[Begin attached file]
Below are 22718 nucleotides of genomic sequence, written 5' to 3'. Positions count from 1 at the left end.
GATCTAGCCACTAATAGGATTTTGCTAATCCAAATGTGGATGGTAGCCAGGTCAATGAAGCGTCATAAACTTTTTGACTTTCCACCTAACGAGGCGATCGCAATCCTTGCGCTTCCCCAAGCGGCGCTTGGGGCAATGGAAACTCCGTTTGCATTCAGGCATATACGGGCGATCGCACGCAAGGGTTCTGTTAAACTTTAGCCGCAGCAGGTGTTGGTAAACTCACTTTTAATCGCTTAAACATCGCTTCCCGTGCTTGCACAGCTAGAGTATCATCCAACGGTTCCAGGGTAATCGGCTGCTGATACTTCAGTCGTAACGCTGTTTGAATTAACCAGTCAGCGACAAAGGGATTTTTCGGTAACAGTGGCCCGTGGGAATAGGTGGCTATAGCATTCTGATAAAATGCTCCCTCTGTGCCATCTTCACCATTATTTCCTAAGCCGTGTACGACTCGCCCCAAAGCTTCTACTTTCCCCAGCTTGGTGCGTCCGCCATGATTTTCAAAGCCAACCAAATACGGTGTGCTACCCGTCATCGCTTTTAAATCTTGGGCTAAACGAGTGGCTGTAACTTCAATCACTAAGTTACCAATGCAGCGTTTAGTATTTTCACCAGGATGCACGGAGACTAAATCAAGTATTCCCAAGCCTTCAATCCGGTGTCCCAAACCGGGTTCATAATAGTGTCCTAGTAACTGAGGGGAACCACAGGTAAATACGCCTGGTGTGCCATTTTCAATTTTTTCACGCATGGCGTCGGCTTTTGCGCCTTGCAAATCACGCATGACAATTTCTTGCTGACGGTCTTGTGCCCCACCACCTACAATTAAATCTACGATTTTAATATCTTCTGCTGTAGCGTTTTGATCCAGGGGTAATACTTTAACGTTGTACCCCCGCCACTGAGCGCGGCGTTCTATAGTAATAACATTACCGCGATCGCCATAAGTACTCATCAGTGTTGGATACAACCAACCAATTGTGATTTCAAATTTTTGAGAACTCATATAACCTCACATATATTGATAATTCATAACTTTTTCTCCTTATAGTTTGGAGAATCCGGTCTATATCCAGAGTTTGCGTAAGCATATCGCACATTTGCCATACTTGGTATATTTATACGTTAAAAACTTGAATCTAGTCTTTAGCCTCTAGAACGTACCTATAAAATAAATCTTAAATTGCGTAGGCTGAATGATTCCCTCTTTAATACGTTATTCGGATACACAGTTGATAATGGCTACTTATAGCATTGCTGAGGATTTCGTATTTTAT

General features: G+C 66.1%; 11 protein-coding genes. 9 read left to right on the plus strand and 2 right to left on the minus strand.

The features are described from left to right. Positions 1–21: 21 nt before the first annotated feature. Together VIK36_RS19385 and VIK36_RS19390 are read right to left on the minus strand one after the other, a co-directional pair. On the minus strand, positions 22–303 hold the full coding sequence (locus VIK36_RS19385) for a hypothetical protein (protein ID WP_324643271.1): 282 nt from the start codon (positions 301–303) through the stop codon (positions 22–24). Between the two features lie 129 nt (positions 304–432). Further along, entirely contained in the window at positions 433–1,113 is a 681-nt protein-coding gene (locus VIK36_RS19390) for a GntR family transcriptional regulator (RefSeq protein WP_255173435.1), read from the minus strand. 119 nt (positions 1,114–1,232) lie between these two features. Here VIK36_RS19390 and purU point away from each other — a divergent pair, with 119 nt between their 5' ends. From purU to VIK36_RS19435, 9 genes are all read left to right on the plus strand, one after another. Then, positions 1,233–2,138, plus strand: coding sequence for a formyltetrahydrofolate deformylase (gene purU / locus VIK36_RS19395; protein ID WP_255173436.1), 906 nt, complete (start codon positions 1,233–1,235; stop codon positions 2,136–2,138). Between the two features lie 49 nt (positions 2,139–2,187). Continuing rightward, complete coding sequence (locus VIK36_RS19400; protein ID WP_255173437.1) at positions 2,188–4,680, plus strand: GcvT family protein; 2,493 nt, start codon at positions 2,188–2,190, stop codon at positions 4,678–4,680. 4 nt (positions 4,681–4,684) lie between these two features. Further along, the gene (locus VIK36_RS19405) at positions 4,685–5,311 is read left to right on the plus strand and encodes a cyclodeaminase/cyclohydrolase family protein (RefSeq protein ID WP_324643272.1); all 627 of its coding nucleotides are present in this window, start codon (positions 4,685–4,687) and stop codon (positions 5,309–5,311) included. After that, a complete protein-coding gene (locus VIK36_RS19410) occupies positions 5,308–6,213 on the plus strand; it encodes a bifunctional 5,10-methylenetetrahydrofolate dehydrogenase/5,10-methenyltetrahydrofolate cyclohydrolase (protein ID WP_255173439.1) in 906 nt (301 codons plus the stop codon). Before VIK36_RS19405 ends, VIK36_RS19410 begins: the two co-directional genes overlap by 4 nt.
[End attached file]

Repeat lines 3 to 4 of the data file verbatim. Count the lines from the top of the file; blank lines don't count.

General features: G+C 66.1%; 11 protein-coding genes. 9 read left to right on the plus strand and 2 right to left on the minus strand.

The features are described from left to right. Positions 1–21: 21 nt before the first annotated feature. Together VIK36_RS19385 and VIK36_RS19390 are read right to left on the minus strand one after the other, a co-directional pair. On the minus strand, positions 22–303 hold the full coding sequence (locus VIK36_RS19385) for a hypothetical protein (protein ID WP_324643271.1): 282 nt from the start codon (positions 301–303) through the stop codon (positions 22–24). Between the two features lie 129 nt (positions 304–432). Further along, entirely contained in the window at positions 433–1,113 is a 681-nt protein-coding gene (locus VIK36_RS19390) for a GntR family transcriptional regulator (RefSeq protein WP_255173435.1), read from the minus strand. 119 nt (positions 1,114–1,232) lie between these two features. Here VIK36_RS19390 and purU point away from each other — a divergent pair, with 119 nt between their 5' ends. From purU to VIK36_RS19435, 9 genes are all read left to right on the plus strand, one after another. Then, positions 1,233–2,138, plus strand: coding sequence for a formyltetrahydrofolate deformylase (gene purU / locus VIK36_RS19395; protein ID WP_255173436.1), 906 nt, complete (start codon positions 1,233–1,235; stop codon positions 2,136–2,138). Between the two features lie 49 nt (positions 2,139–2,187). Continuing rightward, complete coding sequence (locus VIK36_RS19400; protein ID WP_255173437.1) at positions 2,188–4,680, plus strand: GcvT family protein; 2,493 nt, start codon at positions 2,188–2,190, stop codon at positions 4,678–4,680. 4 nt (positions 4,681–4,684) lie between these two features. Further along, the gene (locus VIK36_RS19405) at positions 4,685–5,311 is read left to right on the plus strand and encodes a cyclodeaminase/cyclohydrolase family protein (RefSeq protein ID WP_324643272.1); all 627 of its coding nucleotides are present in this window, start codon (positions 4,685–4,687) and stop codon (positions 5,309–5,311) included. After that, a complete protein-coding gene (locus VIK36_RS19410) occupies positions 5,308–6,213 on the plus strand; it encodes a bifunctional 5,10-methylenetetrahydrofolate dehydrogenase/5,10-methenyltetrahydrofolate cyclohydrolase (protein ID WP_255173439.1) in 906 nt (301 codons plus the stop codon). Before VIK36_RS19405 ends, VIK36_RS19410 begins: the two co-directional genes overlap by 4 nt.